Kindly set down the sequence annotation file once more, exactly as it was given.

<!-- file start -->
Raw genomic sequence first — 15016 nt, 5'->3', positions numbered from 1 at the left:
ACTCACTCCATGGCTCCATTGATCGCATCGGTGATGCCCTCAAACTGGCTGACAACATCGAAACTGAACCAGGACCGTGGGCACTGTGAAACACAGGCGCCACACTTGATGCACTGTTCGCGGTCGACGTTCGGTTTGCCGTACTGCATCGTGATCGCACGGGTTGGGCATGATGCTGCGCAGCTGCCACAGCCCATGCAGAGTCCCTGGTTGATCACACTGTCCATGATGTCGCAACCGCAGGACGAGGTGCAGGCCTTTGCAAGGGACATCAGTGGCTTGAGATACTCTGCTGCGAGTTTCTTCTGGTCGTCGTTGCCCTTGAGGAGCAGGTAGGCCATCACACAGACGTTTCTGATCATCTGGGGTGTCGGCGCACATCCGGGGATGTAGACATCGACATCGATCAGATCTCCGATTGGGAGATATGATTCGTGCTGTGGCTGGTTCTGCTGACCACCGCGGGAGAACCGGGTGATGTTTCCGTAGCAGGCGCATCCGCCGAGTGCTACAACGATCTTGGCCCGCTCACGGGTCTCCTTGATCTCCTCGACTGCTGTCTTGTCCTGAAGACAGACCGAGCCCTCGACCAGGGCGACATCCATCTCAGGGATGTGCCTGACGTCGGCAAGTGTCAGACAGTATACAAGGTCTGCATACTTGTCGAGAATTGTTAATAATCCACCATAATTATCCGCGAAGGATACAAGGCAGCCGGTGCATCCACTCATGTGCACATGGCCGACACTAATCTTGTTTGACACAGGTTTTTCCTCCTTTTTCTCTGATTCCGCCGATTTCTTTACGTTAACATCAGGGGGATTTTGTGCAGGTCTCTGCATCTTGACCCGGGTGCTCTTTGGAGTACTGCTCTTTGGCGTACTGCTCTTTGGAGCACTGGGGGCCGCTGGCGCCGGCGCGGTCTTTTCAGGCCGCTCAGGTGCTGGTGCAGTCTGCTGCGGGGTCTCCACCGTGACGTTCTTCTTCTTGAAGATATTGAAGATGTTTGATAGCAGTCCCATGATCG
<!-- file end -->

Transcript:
Raw genomic sequence first — 15016 nt, 5'->3', positions numbered from 1 at the left:
ACTCACTCCATGGCTCCATTGATCGCATCGGTGATGCCCTCAAACTGGCTGACAACATCGAAACTGAACCAGGACCGTGGGCACTGTGAAACACAGGCGCCACACTTGATGCACTGTTCGCGGTCGACGTTCGGTTTGCCGTACTGCATCGTGATCGCACGGGTTGGGCATGATGCTGCGCAGCTGCCACAGCCCATGCAGAGTCCCTGGTTGATCACACTGTCCATGATGTCGCAACCGCAGGACGAGGTGCAGGCCTTTGCAAGGGACATCAGTGGCTTGAGATACTCTGCTGCGAGTTTCTTCTGGTCGTCGTTGCCCTTGAGGAGCAGGTAGGCCATCACACAGACGTTTCTGATCATCTGGGGTGTCGGCGCACATCCGGGGATGTAGACATCGACATCGATCAGATCTCCGATTGGGAGATATGATTCGTGCTGTGGCTGGTTCTGCTGACCACCGCGGGAGAACCGGGTGATGTTTCCGTAGCAGGCGCATCCGCCGAGTGCTACAACGATCTTGGCCCGCTCACGGGTCTCCTTGATCTCCTCGACTGCTGTCTTGTCCTGAAGACAGACCGAGCCCTCGACCAGGGCGACATCCATCTCAGGGATGTGCCTGACGTCGGCAAGTGTCAGACAGTATACAAGGTCTGCATACTTGTCGAGAATTGTTAATAATCCACCATAATTATCCGCGAAGGATACAAGGCAGCCGGTGCATCCACTCATGTGCACATGGCCGACACTAATCTTGTTTGACACAGGTTTTTCCTCCTTTTTCTCTGATTCCGCCGATTTCTTTACGTTAACATCAGGGGGATTTTGTGCAGGTCTCTGCATCTTGACCCGGGTGCTCTTTGGAGTACTGCTCTTTGGCGTACTGCTCTTTGGAGCACTGGGGGCCGCTGGCGCCGGCGCGGTCTTTTCAGGCCGCTCAGGTGCTGGTGCAGTCTGCTGCGGGGTCTCCACCGTGACGTTCTTCTTCTTGAAGATATTGAAGATGTTTGATAGCAGTCCCATGATCG